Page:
New Britain Goshawk Accipiter princeps


Justification of Red List category
This species is listed as Vulnerable because remote sensing has revealed that its small population is likely to be declining owing to deforestation.

Population justification
The species is known from four specimens and a handful of recent records and so the global population is placed in the band 2,500-9,999 mature individuals. This estimate was supported by Davis et al. in prep..

Trend justification
Buchanan et al. (2008) calculated the rate of forest loss within the species's range on New Britain as 9.5% over three generations.

Distribution and population

Accipiter princeps is endemic to the island of New Britain, Papua New Guinea. It is known from four specimens and a handful of recent records (Diamond 1971, Coates 1990, Clay 1994, K. D. Bishop in litt. 1996, G. Dutson pers. obs 1997-1998, Bishop and Jones 2001). Although the status of the species is difficult to assess, it is undoubtedly scarce and probably declining.


Most of the recent records have come from hill and montane forest from 750 to 1,400 m, but it was recorded once at 200 m (Diamond 1971, Coates 1990, Clay 1994, K. D. Bishop in litt. 1996, G. Dutson pers. obs 1997-1998, Dutson 2011) and there are occasional records from lowland forest, including unconfirmed records down to sea-level (Dutson 2011). Single birds are usually seen perched in subcanopy or flying rather slowly but powerfully through mid-mountain forest.


Whilst lowland forests have been extensively logged and cleared for conversion to oil palm on New Britain, there is less logging activity in the mountains and no oil palm. Remote sensing suggested that about 9.5% of forest within the species’ altitudinal range was being lost over 30 years (three generations; Buchanan et al. 2008). Less detailed analysis is available for later years but about 2.2% of forest was lost plus 5.2% degraded across New Britain between 2002 and 2014 (Bryan and Shearman 2015). It is inferred that forest loss and degradation has slowed but the species’ rate of decline is precautionary retained at the rate measured by Buchanan et al. (2008) pending better data.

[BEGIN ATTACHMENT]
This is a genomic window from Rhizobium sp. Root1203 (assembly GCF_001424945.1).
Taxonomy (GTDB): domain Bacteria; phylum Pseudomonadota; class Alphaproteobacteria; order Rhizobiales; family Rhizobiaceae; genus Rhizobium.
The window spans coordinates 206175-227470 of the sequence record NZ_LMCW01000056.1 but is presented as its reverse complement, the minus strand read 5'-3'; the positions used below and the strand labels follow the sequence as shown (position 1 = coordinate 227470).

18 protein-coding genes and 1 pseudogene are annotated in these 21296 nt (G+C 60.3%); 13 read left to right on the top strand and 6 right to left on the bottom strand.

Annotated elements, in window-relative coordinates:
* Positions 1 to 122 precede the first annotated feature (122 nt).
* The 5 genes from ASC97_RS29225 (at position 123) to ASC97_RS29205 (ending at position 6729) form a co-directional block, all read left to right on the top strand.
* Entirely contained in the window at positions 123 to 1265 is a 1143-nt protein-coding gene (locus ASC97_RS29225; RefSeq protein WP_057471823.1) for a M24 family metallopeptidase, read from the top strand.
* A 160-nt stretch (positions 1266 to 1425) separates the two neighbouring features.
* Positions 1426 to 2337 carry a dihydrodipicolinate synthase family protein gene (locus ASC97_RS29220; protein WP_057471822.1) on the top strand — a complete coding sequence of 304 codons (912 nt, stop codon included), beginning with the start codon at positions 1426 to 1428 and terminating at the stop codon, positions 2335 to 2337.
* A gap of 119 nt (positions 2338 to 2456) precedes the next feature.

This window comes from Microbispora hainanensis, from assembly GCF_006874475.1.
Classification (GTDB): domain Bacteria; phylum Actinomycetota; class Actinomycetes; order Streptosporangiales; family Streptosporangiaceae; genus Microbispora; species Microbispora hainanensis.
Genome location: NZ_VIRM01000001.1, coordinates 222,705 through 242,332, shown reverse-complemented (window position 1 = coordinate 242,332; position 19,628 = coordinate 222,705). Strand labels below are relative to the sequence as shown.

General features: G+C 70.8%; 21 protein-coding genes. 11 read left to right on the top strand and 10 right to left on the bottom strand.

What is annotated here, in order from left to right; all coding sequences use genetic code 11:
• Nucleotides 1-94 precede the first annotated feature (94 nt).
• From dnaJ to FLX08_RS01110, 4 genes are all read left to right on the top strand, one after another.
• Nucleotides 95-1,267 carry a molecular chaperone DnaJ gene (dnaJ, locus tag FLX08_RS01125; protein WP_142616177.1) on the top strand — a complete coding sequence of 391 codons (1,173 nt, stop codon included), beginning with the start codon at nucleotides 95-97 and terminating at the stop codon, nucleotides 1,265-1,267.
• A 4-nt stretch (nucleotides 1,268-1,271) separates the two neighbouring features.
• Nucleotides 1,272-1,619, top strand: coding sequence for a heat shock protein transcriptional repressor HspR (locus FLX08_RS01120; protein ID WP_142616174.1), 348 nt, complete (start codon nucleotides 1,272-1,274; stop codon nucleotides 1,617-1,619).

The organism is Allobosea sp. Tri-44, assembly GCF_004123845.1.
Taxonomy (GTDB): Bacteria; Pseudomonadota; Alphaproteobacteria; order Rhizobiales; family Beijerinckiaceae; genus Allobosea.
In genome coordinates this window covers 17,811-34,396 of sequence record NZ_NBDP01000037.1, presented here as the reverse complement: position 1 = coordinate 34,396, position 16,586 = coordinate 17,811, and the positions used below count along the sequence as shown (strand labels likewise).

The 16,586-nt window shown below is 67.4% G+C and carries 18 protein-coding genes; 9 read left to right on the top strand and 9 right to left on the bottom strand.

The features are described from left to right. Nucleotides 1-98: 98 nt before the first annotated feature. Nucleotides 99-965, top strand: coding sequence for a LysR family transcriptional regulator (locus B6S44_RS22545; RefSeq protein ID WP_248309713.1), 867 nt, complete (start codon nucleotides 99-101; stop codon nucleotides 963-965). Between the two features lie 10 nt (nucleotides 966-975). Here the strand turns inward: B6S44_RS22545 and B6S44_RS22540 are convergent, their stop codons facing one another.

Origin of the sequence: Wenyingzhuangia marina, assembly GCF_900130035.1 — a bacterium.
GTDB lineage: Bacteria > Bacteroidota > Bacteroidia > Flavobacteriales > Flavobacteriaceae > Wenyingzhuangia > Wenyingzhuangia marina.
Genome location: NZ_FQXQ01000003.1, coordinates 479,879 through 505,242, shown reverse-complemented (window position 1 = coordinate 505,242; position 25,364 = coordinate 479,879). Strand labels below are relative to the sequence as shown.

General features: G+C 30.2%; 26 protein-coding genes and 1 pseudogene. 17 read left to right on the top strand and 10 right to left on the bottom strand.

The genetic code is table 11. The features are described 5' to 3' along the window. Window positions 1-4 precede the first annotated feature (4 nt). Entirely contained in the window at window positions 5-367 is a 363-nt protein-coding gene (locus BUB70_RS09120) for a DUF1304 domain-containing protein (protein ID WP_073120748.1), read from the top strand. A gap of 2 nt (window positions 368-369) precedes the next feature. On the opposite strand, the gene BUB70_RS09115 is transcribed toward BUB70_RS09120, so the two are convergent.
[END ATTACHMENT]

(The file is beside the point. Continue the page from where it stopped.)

Conservation actions

Conservation Actions Underway
CITES Appendix II.

Conservation Actions Proposed
Determine best survey techniques. Survey to assess population size by investigating: its status in logged forest; its altitudinal range; and its abundance at different elevations. Employ local hunters to find nests for intensive observation. Map remaining forest, logging concessions, oil palm plantations and proposed expansion areas, and current and proposed mining operations across New Britain.

Build conservation capacity within the region as a precursor to properly assessing the measures needed to safeguard forest. These may include: promoting uptake of environmental certification schemes for products sold in overseas markets; working with extractive industries to reduce and offset the impacts of forest exploitation; community-based forest management; developing national capacity to effectively engage in international conventions and meet obligations, particularly under the Convention on Biological Diversity; engage in forest protection measures under the REDD+ initiative.


Text account compilers
Derhé, M., Dutson, G., Mahood, S., O'Brien, A., North, A.

Beehler, B., Wilkinson, R., Bishop, K., Bird, J., Dutson, G.

Recommended citation
BirdLife International (2024) Species factsheet: Accipiter princeps. Downloaded from on 21/02/2024.
Recommended citation for factsheets for more than one species: BirdLife International (2024) IUCN Red List for birds. Downloaded from on 21/02/2024.